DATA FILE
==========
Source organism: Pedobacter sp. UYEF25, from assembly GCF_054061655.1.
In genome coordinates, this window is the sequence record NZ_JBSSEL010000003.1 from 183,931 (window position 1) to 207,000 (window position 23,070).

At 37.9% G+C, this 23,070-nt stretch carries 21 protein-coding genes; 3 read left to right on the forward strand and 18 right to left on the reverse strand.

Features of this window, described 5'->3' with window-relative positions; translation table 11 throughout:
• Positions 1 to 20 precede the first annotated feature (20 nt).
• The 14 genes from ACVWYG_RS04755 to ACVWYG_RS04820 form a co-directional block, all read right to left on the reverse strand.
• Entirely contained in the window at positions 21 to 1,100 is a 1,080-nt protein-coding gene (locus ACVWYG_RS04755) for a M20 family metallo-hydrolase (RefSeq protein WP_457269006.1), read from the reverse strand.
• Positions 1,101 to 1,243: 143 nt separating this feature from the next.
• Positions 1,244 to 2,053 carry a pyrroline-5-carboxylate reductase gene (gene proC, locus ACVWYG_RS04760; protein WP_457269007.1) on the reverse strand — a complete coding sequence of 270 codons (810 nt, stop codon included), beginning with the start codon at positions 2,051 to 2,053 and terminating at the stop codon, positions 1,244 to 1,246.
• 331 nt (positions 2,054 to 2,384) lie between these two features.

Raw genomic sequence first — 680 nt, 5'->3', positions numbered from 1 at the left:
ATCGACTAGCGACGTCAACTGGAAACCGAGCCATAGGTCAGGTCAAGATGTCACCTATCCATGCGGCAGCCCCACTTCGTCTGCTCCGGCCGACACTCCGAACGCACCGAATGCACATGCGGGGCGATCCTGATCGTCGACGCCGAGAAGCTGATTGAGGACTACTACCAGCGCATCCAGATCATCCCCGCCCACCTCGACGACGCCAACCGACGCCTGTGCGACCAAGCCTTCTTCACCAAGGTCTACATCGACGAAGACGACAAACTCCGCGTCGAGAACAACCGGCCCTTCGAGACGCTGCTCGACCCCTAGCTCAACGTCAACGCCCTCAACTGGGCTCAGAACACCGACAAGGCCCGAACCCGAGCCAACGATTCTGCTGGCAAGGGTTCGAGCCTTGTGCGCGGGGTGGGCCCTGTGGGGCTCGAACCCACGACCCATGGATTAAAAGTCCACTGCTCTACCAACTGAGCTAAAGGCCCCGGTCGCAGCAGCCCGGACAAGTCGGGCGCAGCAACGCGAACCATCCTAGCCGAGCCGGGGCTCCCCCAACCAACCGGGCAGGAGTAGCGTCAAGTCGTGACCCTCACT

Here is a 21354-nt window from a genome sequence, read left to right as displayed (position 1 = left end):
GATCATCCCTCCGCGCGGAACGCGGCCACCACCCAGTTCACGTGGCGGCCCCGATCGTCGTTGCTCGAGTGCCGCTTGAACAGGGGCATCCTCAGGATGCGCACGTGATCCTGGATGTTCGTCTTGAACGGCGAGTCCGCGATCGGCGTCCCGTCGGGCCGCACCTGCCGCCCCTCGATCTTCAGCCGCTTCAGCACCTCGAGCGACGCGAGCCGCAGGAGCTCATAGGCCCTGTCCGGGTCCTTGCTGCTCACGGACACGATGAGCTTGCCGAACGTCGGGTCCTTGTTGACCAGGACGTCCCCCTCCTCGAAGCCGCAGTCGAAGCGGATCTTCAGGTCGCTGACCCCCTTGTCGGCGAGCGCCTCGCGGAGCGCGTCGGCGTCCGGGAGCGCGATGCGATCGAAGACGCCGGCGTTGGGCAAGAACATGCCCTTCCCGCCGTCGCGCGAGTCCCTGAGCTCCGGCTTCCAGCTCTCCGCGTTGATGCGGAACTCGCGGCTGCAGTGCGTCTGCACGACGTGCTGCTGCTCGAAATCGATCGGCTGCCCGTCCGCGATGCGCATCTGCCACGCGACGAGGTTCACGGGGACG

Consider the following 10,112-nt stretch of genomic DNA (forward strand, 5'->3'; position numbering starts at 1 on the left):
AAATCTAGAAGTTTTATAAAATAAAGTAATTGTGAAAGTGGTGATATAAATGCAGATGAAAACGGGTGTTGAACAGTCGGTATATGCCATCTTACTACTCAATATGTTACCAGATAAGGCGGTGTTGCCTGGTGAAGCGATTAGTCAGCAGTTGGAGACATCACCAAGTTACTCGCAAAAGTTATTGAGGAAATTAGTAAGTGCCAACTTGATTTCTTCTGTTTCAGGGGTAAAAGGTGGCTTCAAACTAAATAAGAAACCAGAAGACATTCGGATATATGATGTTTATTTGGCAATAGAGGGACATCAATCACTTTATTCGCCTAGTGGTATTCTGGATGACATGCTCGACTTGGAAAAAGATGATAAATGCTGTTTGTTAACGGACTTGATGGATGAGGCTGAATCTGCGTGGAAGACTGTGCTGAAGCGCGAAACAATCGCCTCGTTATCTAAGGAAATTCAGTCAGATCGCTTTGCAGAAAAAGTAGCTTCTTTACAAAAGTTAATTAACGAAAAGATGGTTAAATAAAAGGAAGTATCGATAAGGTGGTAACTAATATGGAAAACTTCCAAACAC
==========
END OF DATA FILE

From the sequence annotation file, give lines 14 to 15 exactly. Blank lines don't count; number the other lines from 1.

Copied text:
GATCATCCCTCCGCGCGGAACGCGGCCACCACCCAGTTCACGTGGCGGCCCCGATCGTCGTTGCTCGAGTGCCGCTTGAACAGGGGCATCCTCAGGATGCGCACGTGATCCTGGATGTTCGTCTTGAACGGCGAGTCCGCGATCGGCGTCCCGTCGGGCCGCACCTGCCGCCCCTCGATCTTCAGCCGCTTCAGCACCTCGAGCGACGCGAGCCGCAGGAGCTCATAGGCCCTGTCCGGGTCCTTGCTGCTCACGGACACGATGAGCTTGCCGAACGTCGGGTCCTTGTTGACCAGGACGTCCCCCTCCTCGAAGCCGCAGTCGAAGCGGATCTTCAGGTCGCTGACCCCCTTGTCGGCGAGCGCCTCGCGGAGCGCGTCGGCGTCCGGGAGCGCGATGCGATCGAAGACGCCGGCGTTGGGCAAGAACATGCCCTTCCCGCCGTCGCGCGAGTCCCTGAGCTCCGGCTTCCAGCTCTCCGCGTTGATGCGGAACTCGCGGCTGCAGTGCGTCTGCACGACGTGCTGCTGCTCGAAATCGATCGGCTGCCCGTCCGCGATGCGCATCTGCCACGCGACGAGGTTCACGGGGACG

Consider the following 10,112-nt stretch of genomic DNA (forward strand, 5'->3'; position numbering starts at 1 on the left):